Girl in Snow by Danya Kukafka

Oh, man, it is grossly humid and I’m going to a concert tonight, so I can’t really jump in the pool and then do my make up later. Sometimes I don’t mind not having air conditioning, but sometimes it really chaps my hide, as some old man in middle America might say. Good thing I had a chilly mystery to help me through this time.



Title: Girl in Snow {368 pgs}

Genre: Mystery

Publication Date: August 1, 2017


Who Are You When No One Is Watching?

When a beloved high schooler named Lucinda Hayes is found murdered, no one in her sleepy Colorado suburb is untouched—not the boy who loved her too much; not the girl who wanted her perfect life; not the officer assigned to investigate her murder. In the aftermath of the tragedy, these three indelible characters—Cameron, Jade, and Russ—must each confront their darkest secrets in an effort to find solace, the truth, or both.

This was a strangely compelling read. I wanted the mystery to last – which it did, until the last few pages – but I also needed to solve the case right away to be certain that everyone left would get the help they needed.

I guess let’s start with Cameron. What to say about Cameron? He’s that weird kid that sits by himself in the cafeteria because no one wants to be his friends, and he’s not sure if he cares about that or not. One classmate says that Cameron is the type to bring a fun to school, and this fits. But instead of this – and the subsequent flurry of administration involvement – making him angry, this one furthers Cameron’s anxiety. Is it possible to accidentally bring a gun to school? Could he really hurt someone? There’s no doubt that Cameron is different. His favorite pastime is standing like a statue in front of his neighbors’ homes and watching their lives. This is how he spends the night of February 15, standing in front of his one true love Lucinda Hayes’s house, watching her leave and witnessing her murder. It’s just too bad that he can’t remember that night at all.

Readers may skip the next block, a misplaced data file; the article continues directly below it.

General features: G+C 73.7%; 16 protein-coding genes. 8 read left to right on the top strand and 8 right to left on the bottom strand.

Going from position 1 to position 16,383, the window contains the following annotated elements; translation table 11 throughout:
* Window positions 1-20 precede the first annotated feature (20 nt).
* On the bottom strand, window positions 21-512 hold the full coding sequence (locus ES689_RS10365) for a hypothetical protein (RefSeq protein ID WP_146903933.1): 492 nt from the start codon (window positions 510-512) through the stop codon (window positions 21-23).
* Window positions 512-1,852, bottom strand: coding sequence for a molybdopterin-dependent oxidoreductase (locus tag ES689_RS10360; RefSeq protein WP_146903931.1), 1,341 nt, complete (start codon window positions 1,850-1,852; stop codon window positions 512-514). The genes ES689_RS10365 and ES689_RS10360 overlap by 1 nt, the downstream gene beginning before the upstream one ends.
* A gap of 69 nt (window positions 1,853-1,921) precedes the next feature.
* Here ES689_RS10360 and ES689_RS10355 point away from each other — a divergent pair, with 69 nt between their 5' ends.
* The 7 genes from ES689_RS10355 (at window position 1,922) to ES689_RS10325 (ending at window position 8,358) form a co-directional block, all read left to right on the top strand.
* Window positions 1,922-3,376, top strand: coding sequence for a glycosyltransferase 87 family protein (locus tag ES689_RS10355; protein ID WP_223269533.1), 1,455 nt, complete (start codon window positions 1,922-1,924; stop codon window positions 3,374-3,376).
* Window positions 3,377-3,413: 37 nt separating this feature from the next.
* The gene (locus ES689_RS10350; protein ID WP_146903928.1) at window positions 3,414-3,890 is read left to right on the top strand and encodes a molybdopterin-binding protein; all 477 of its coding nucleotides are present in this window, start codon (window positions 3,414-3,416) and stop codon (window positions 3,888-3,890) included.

Jade and Lucina never used to be friends. Their sisters were friends, and so Jade and Lucinda rubbed along as nicely as they could. But the Jade catches Lucinda in a compromising position with someone special to Jade, and all niceness goes out the window. Jade is definitely the most relatable character in the book. To me, at least. She’s chubby and sarcastic and she doesn’t know what she’s feeling, but she’s feeling. Her mother hurts her because she’s not pretty like Jade’s little sister, but Jade persists. She might not like Lucinda, but that doesn’t mean she won’t try to help Cameron to remember that night. Because, you see, Jade may have seen something that night, too.

Then there’s Russ. Russ, the jaded police officer who’s only worry during this whole murder investigation is keeping Cameron, his old partner’s son, safe. He does whatever he can to help Cameron stay off the police’s radar while also trying to keep his memories of before out of his head. Spoiler: he doesn’t really succeed at either. Russ was actually my favorite character, and only because I thought I knew where he was going, and then I didn’t, and then I did, and I was right, and I was so happy that he came clean about himself. His wife’s only worry is keeping her brother, the night janitor who’s the first suspect, safe, and so that becomes Russ’s worry, but he can’t help thinking that maybe his brother-in-law, a former jailbird turned pastor, had something to do with it. Or maybe not.

While the three of them are concerned with who killed Lucinda, they also seem to be concerned with where this leaves them all in their own lives. This is understandable, because Lucinda is dead, but these three are very, very much alive.

Is it too much to say that I adored this book? Because I really, really did. Danya Kukafka has written a beautiful story that twists and turns at the most delicious places, but she never forgets that these characters are alive. Cameron is strange and never really stops being strange, and he’s going to make you uncomfortable, and that’s good. Jade is hurt and mean, and there are some moments when you want to shake her and tell her to be nice, and that’s good. Russ is confused and helpless, even though he’s the one with the most authority of the three, and you want to cry for him as well as shake your head at his cowardice, and that’s good. What I’m saying is, these three are real, and they feel real. You might know a Cameron or a Jade or a Russ, and I hope that after reading this book, you’ll see them with new eyes.

I also really liked that at the end, at the big reveal, Kukafka doesn’t spend a lot of time on motive and what the killer was thinking. Instead, she focuses on how this impacts our three main characters and the world around them. The author believes that her readers are smart, and she treats you as such. It’s kind of wonderful.

Anyway, let me wipe all the drool up and just tell you that you should definitely get your hands on this book. It’s beautiful and you won’t want to put it down.

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